DEA Malfeasance and Trump's Foolish Drug War Escalation

DEA Malfeasance and Trump's Foolish Drug War Escalation
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A scathing new report by the Inspector Generals of the Department of Justice and State documents how the Drug Enforcement Administration (DEA) misled the public, Congress and the Justice Department about three deadly shootings in Honduras in 2012, one of which resulted in the killing of two pregnant women and a schoolboy on a taxi boat near the northeastern village of Ahuas.

The report’s release coincides disturbingly with the escalation of the War on Drugs by the Trump administration.

Two weeks ago, Attorney General Jeff Sessions sent a memo to federal prosecutors calling on them to stop seeking leniency for low level drug offenders. Previously, Mr. Trump issued an executive order on transnational crime vowing to increase funding for the drug war in Mexico and Central America.

The Inspector General report contradicted a previous DEA inquiry which claimed the victims of the Ahuas attack had been drug traffickers who fired on Honduran police agents after their canoe-like vessel had broken down at two A.M. following the seizure of considerable amounts of cocaine.

Based on eyewitness testimony and photographs, the new report found no evidence that there was any gunfire from the taxi-boat at any time nor that there was any narcotics ever on board. It also determined that DEA agents observed the massacre from a helicopter above and directed a Honduran door gunner to fire his machine gun on the boat.

The DEA and their local counterparts subsequently failed to conduct a search and rescue mission to assist the Honduran victims and instead focused solely on recovering law enforcement officers stranded on their own broken down vessel.

The Inspector General’s report pointed to further abusive action in a neighboring village, where Honduran police beat civilians at gunpoint after accusing them of drug trafficking and DEA agents threw an innocent man face down onto the ground and knocked down the door of his storage shed.

In Brug Laguna in June 2012, American-trained agents shot suspects who allegedly refused to comply with their oral demands and killed a pilot from a downed plane allegedly carrying drugs whom they claimed was attempting to reenter the plane to obtain a weapon.

The police report in the latter incident, however, made no mention of the use of deadly force by Honduran police and claimed the man had died in the plane crash. A second report claimed the pilot had aimed a hand gun at officers, though no gun was ever found on the scene; one was only planted later in evidence and reported as a weapon found at the scene.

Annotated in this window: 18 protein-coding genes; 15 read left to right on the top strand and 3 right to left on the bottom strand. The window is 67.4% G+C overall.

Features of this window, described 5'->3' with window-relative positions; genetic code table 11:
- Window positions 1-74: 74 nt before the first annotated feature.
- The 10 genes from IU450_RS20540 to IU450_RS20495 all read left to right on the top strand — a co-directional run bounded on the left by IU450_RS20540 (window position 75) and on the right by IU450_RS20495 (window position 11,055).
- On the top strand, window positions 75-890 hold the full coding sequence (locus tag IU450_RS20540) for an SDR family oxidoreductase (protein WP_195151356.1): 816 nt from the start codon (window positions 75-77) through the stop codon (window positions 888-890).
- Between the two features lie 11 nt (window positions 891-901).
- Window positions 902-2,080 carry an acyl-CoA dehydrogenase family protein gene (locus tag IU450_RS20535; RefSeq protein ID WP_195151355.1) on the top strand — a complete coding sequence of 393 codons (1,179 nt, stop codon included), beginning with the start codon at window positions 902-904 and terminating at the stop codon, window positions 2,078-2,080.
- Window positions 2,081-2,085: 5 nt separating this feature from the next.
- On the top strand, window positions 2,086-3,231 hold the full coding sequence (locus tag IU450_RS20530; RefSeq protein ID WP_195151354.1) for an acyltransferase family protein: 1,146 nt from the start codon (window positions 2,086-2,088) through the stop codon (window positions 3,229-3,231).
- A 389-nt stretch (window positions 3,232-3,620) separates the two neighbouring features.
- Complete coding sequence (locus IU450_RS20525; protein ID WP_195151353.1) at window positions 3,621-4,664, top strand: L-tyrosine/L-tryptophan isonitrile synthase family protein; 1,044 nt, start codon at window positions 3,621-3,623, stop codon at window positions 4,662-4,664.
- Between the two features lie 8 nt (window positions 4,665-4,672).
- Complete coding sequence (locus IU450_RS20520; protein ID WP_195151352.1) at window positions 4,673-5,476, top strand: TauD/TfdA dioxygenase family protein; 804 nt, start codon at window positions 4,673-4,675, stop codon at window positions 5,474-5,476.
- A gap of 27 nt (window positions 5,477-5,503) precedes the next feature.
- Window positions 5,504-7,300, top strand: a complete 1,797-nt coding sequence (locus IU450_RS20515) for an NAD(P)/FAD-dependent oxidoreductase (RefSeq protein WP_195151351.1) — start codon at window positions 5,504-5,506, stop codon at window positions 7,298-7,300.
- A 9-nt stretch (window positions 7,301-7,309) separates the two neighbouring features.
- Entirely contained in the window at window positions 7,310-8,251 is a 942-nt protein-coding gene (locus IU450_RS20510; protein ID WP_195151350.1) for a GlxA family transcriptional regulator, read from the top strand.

Senator Patrick Leahy of Vermont (D), who sponsored a bill promoting the cut off of foreign aid to security forces that engage in human rights abuses, called the Inspector Generals’ report “an indictment of the DEA,” that unmasked “egregious events and conduct and a subsequent cover up that demeaned the lives of the victims and the reputation of the United States.”

Unfortunately, Honduras is not the only country where American police and drug war assistance has been linked with human rights atrocities.

Megha Rajagopalan undertook an investigation for Buzz Feed News in November 2016 which found that the State Department provided training and equipment to police units on the front-lines of the bloody drug war campaign of Philippines’ President Rodrigo Duterte.

The State Department trained seven units in the Manila police, which gunned down hundreds of drug suspects in the last year.

The U.S. has been reluctant to cut funding as the Philippines is vital to the “pivot to Asia” policy designed to encircle China militarily, and Mr. Duterte has fashioned himself the “Donald Trump of the East.”

In January 2016, Senators Marco Rubio (R-FL) and Edward Markey (D-MA) invoked the Leahy law in asking the State Department to act on a request for information related to U.S. law enforcement assistance to the Philippines. They noted that “the serious allegations of extrajudicial killings that have surfaced in the course of Duterte’s War on Drugs raises serious concerns about the legality and appropriation of the $32 million in funds” for police training and law enforcement assistance.

As state legislatures move in a more progressive direction, the Trump administration is hell bent on turning back the clock to the 1980s and waging a War on Drugs at home and around the world, while dismissing any and all human rights considerations.

Honduras and the Philippines point to the recklessness of this latter approach which decent citizens should rally to oppose. Study after study has shown that a punitive enforcement approach does not curtail drug supply when demand remains high. And the militarization of U.S. foreign aid only sows more violence and atrocities which the DEA can only cover up for so long.

Jeremy Kuzmarov teaches at the University of Tulsa and is author of Modernizing Repression: Police Training and Nation Building in the American Century (Massachusetts, 2012) and The Myth of the Addicted Army: Vietnam and the Modern War on Drugs (Massachusetts, 2009).

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